[kwlug-disc] Backing up DVDs in Canada

Russell McOrmond russellmcormond at gmail.com
Sun Sep 18 11:58:40 EDT 2011


On 11-09-16 05:10 PM, unsolicited wrote:
> Russell's response below seems to me to be addressing the current
> situation. But might be addressing the proposed situation.

   The infringing nature of backing up DVD's is the current situation.

   Bill C-32 (and whatever the new number will be in new session) 
touched on the issue two opposite ways.  Many of these truly private 
activities would have been carved out of copyright, except where there 
is a digital lock.   So, backing up VHS tapes (if you can find some) and 
other common uses of VHS such as time shifting would have finally become 
non-infringing in Canada, but the backup of DVD's would remain 
infringing due to the digital lock.

Also on time/format shifting:
http://BillC32.ca/faq#timeformat

> [And ... if various things are not permitted before/after, what was with
> the whole VCR thing for off-line recording, that, at least, the cable
> companies encouraged / showed in their hookup diagrams. Published BY the
> cable company, itself, even.]

   This was clarified as non-infringing in the USA under their robust 
Fair Use regime, but was never declared non-infringing in Canada.  I 
believe it was politics that made copyright holders never sue in Canada: 
  if Canadians realised just how much more tilted in favour of copyright 
holders that Canadian law is, they wouldn't be able to dupe them into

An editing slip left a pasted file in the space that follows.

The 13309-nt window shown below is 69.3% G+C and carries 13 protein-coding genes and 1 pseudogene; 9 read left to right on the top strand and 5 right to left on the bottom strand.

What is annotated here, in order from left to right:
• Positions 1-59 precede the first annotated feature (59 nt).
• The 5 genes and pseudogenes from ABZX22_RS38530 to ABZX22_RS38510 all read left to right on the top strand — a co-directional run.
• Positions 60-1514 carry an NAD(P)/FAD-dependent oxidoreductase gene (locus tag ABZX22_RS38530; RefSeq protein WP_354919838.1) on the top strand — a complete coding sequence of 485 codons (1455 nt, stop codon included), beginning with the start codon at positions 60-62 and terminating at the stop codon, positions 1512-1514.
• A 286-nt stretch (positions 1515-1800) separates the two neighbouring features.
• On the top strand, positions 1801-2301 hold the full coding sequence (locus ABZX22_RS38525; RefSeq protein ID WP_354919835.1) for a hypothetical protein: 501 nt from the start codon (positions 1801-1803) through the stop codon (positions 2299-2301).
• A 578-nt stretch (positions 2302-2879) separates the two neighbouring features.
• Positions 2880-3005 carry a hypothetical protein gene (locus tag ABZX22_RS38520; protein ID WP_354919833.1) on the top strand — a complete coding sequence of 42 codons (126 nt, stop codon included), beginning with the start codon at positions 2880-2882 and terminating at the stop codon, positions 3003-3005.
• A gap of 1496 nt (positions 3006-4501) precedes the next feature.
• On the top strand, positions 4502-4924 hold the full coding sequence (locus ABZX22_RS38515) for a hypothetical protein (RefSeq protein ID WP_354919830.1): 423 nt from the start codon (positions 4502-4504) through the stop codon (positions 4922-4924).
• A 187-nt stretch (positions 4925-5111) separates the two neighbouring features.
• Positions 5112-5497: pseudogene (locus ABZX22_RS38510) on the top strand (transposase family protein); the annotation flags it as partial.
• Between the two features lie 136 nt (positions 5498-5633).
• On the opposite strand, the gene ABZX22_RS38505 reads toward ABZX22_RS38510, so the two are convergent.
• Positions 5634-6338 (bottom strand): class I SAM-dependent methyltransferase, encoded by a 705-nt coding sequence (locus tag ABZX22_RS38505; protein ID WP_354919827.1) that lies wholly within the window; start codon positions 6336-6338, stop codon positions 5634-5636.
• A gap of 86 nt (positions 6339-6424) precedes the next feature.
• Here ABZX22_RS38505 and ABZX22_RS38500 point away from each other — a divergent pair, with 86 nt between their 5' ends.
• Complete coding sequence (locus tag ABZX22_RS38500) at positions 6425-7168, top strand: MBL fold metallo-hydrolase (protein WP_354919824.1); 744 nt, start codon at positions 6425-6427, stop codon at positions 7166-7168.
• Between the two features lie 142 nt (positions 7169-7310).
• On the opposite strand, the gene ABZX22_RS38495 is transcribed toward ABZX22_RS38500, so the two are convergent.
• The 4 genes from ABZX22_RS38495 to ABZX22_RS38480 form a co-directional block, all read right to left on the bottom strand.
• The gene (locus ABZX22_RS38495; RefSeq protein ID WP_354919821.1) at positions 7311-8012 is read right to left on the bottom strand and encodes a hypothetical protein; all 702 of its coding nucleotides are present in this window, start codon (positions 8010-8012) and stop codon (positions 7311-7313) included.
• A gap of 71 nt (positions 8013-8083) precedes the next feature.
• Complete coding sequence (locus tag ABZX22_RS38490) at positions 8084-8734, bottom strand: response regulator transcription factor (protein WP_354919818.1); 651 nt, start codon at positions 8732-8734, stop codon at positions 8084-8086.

falsely believing that Canadian law is weaker.

   Note that the recording industry didn't launch new lawsuits against 
P2P filesharers after being given a blueprint by two courts on how to do 
this.   The BMG-vs-Doe case did *NOT* claim that P2P was non-infringing 
in Canada -- it simply said that a minimum level of evidence was needed 
to get past our federal privacy legislation.


   And don't get me started on how the phone/cable companies have their 
fingers in all aspects of the debate --- encouraging people do do things 
with one arm of the company that they then go to the government to ask 
for changes in the law to stop by another arm.  Probably the only worse 
type of company is Sony for this type of mixed messaging.  I wish Sony 
would just sue Sony into the ground, and leave the rest of us and our 
domestic legislation alone :-)

-- 
  Russell McOrmond, Internet Consultant: <http://www.flora.ca/>
  Please help us tell the Canadian Parliament to protect our property
  rights as owners of Information Technology. Sign the petition!
  http://creform.ca/petition/ict/

  "The government, lobbied by legacy copyright holders and hardware
   manufacturers, can pry my camcorder, computer, home theatre, or
   portable media player from my cold dead hands!"



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